Where: Sunny edges of woods
When: buds in late winter, young leaves spring/summer, flowers summer, cambium all year
Nutritional Value: Leaves contain vitamins and minerals, inner bark has carbohydrates
Other uses: cordage from bark, not a good firewood

Leaf Arrangement: Basswood trees typically have alternate leaf arrangement along the branches.

Leaf Shape: Leaves are generally large, heart-shaped, with lengths ranging from 4 to 6 inches.

Leaf Venation: Prominent veins are visible on the leaves, contributing to their overall structure.

Stem Characteristics: The stems are usually slender, and the trunk can reach diameters of 2 to 4 feet.

Flower Cluster: Basswood trees produce fragrant, pendulous clusters of small, pale-yellow to cream-colored flowers in late spring or early summer.

Flower Structure: Individual flowers are small and have five petals. Flowers can be around 0.2 to 0.3 inches in size.

Seed: The seed is enclosed in a papery wing, forming a structure known as a samara. The wings can measure around 1 to 2 inches in length, looking like a leaf. A several seed capsule pairs, all branching from a single stem, dangle down from the leaf-like wing.

Seed Characteristics: Seeds are small and brown, typically located at the center of the samara.

Height: Basswood trees can reach heights of 60 to 80 feet, with variations based on age and growing conditions.

Bark: The bark of young trees is smooth and light gray, becoming more furrowed and darker with age. Bark color can range from light gray to dark gray-brown.

Hairs: Young shoots and leaves may have fine hairs, but mature leaves are generally smooth. Inspect young shoots and leaf undersides for pubescence.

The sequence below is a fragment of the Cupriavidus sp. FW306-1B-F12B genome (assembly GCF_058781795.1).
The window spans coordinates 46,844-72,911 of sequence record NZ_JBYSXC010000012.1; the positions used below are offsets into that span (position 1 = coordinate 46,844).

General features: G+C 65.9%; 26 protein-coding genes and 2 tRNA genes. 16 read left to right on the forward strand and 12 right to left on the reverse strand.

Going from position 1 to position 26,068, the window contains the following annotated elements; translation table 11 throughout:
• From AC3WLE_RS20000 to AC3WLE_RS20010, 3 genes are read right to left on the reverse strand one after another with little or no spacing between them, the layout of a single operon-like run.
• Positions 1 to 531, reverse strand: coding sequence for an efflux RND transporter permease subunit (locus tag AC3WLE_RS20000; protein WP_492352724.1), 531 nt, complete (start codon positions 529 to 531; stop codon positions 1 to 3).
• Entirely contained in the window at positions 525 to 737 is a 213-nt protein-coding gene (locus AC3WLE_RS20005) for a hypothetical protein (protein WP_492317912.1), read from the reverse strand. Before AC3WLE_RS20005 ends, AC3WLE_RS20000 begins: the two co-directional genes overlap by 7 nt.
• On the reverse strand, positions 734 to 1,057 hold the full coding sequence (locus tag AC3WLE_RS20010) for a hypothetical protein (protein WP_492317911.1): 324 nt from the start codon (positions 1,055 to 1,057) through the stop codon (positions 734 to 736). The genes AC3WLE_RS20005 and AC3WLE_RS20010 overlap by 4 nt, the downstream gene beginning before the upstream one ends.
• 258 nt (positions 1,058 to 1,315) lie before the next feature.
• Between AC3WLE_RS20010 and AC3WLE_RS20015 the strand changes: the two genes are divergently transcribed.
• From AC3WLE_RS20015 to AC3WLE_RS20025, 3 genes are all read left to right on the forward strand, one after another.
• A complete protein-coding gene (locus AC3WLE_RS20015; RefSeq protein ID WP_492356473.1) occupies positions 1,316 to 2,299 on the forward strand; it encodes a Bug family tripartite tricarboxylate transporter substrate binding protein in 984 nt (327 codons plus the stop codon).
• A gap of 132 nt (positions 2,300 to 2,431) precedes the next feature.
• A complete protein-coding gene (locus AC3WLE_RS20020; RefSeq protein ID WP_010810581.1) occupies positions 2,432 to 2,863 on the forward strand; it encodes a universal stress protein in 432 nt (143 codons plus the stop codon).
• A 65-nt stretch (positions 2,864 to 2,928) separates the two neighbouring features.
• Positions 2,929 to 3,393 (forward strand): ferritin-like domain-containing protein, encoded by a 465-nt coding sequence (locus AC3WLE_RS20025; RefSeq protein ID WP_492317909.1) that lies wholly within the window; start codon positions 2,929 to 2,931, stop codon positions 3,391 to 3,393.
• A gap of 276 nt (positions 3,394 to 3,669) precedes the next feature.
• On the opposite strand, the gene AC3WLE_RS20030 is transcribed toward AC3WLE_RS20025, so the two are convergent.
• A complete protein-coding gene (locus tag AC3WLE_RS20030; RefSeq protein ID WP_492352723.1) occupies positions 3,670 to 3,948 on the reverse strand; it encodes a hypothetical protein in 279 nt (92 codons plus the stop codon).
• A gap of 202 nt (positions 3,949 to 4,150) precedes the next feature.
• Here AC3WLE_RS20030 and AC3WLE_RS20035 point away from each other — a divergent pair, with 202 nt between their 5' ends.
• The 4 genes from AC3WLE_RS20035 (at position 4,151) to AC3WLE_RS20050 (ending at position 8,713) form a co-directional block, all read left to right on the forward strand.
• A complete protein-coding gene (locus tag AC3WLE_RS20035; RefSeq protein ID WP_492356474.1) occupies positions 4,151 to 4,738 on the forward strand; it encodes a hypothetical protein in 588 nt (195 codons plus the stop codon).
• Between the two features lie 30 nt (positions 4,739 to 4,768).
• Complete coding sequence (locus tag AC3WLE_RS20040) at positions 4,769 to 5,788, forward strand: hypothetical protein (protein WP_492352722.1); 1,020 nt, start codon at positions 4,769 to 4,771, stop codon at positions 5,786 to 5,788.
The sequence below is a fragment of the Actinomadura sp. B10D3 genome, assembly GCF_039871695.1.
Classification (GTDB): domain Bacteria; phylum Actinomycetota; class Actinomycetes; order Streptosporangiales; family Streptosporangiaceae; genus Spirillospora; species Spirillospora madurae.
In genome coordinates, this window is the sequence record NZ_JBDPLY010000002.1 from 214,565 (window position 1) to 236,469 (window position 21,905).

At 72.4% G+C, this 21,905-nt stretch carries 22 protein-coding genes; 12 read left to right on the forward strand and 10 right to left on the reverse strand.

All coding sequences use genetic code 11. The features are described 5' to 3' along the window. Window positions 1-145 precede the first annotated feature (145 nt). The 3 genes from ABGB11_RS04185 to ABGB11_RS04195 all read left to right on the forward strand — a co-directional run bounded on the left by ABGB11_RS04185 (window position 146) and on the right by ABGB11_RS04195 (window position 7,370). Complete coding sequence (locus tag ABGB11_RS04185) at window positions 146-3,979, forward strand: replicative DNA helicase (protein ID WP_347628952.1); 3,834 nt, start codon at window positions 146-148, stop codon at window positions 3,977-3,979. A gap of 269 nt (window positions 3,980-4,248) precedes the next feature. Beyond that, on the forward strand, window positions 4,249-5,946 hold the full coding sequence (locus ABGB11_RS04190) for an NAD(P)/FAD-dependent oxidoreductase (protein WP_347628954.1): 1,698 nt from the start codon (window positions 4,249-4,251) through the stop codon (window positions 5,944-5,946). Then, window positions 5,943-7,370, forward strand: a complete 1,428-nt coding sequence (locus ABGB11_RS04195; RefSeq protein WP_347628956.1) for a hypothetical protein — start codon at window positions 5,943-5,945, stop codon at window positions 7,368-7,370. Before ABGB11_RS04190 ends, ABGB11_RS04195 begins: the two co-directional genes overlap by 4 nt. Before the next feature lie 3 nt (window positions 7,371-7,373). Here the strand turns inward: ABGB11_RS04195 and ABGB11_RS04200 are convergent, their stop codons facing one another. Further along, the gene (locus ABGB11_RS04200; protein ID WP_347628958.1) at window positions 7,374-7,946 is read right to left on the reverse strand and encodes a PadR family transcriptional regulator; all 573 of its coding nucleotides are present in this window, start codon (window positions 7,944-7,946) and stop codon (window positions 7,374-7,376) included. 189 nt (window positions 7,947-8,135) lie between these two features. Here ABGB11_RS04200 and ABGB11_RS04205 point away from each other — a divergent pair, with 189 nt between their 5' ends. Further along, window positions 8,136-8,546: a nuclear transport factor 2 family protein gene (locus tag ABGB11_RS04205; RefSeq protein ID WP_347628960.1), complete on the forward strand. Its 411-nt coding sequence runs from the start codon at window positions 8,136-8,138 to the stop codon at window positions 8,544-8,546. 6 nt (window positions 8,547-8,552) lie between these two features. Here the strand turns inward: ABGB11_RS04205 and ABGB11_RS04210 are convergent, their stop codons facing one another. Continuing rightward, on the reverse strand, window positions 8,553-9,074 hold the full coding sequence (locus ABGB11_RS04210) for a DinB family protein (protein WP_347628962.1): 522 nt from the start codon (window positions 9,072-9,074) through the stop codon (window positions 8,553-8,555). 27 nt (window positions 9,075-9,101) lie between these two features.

Fruit: The fruit consists of the winged samaras, which are produced in clusters as described above, and become tan to light brown as they mature.

Basswood tree used in urban landscaping.

Basswood leaf and flower/nut bract (long, narrow leaf-like thing).

Basswood flower cluster and flower bract.

Close-up of Basswood flowers.

Basswood leaves and seedpods.



Basswood leaves.

Almost-ripe Basswood nuts in the fall.

Ripe Basswood nuts.

Basswood bark.

Texas distribution, attributed to U. S. Department of Agriculture. The marked counties are guidelines only. Plants may appear in other counties, especially if used in landscaping.

North American distribution, attributed to U. S. Department of Agriculture.

Stately basswood trees range from 60 to 120 feet tall with shallowly-furrowed, somewhat greyish bark and round crowns. There are thirty species in North America with Tilia Americana and Tilia caroliniana being the most common in Texas. Basswoods prefer loose, well-drained soil with access to moisture, in particular river flood-plains and in low areas of woods.

The sweet sap, running in the spring before the leaf buds open, can be boiled down into a syrup or just drank as-is. Be sure to sterilize your tools before using them to cut or drill into the tree to collect sap or inner bark. This reduces the chance of a fungal infection striking the basswood.

A very delicious, spicy tea is made from the small flowers of basswood trees, which appear in the spring. The flowers can also be eaten raw. Bees love these flowers and often the tree can be found just by listening for the buzz of the hundreds of bees collecting its nectar. The resulting honey has a flavor imparted from the basswood nectar.

The young leaf buds and leaves can be eaten raw and have a slightly sweet flavor similar to the flowers. These parts can also be cooked like pot-herbs.